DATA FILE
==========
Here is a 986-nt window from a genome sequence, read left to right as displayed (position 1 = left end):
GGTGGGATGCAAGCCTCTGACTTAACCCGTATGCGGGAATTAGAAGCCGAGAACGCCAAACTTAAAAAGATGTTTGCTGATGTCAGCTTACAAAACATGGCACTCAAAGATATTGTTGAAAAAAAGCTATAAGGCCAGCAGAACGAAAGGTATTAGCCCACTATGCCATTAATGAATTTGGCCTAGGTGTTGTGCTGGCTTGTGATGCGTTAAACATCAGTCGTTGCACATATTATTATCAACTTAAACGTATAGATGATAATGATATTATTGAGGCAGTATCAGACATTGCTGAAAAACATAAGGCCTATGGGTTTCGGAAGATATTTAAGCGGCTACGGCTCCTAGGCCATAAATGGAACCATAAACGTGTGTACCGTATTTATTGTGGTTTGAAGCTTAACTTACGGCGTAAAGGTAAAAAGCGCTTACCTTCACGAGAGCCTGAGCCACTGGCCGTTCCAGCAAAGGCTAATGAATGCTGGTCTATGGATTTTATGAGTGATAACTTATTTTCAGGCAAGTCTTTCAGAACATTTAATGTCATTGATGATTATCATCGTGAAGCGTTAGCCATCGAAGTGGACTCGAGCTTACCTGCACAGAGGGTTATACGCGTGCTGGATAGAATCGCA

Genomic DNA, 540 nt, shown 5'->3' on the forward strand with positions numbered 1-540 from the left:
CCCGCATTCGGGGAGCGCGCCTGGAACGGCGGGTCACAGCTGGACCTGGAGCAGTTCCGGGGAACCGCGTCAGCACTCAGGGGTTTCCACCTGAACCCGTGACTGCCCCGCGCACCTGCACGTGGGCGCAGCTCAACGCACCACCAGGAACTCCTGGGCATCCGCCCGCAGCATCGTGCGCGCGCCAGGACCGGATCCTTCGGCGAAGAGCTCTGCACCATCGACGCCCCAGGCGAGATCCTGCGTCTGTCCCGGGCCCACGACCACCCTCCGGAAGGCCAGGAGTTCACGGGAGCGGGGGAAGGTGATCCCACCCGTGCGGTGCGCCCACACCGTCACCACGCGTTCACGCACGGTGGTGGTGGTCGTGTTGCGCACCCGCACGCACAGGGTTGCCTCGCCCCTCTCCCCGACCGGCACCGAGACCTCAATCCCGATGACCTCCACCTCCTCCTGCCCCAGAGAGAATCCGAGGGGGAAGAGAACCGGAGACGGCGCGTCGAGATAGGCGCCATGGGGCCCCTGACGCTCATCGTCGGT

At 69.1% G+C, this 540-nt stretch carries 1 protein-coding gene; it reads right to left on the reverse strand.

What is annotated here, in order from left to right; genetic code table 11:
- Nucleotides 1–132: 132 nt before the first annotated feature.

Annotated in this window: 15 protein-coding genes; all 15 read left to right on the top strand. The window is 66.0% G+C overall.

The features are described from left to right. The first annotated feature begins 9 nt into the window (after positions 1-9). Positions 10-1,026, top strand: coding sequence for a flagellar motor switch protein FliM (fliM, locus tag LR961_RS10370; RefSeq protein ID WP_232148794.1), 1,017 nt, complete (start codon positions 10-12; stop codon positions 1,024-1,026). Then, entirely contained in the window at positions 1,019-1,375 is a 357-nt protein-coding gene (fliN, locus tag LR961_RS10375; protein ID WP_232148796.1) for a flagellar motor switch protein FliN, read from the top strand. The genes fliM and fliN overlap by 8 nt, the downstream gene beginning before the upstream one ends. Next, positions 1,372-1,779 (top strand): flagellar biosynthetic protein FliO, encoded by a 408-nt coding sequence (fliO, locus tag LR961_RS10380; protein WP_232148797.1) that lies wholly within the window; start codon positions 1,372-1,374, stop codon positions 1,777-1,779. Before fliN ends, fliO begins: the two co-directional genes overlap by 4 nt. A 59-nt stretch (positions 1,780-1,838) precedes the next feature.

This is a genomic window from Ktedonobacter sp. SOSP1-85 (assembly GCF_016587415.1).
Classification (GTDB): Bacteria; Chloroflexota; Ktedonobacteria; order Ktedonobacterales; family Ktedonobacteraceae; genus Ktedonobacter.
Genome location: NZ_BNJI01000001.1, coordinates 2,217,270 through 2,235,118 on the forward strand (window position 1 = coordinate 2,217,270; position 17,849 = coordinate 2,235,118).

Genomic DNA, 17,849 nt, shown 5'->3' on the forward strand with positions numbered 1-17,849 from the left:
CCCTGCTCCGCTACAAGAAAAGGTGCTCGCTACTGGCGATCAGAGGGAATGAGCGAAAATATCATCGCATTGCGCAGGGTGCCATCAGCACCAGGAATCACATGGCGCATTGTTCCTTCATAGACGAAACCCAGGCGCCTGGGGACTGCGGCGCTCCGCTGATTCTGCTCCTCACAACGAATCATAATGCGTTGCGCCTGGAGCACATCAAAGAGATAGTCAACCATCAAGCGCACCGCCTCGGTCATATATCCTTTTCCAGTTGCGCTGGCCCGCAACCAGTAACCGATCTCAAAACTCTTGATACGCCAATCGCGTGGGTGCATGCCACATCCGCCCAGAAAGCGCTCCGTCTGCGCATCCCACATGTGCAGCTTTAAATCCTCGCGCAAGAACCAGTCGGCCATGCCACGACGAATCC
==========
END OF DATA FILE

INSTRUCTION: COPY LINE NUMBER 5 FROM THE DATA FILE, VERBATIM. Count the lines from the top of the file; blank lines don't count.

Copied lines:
At 69.1% G+C, this 540-nt stretch carries 1 protein-coding gene; it reads right to left on the reverse strand.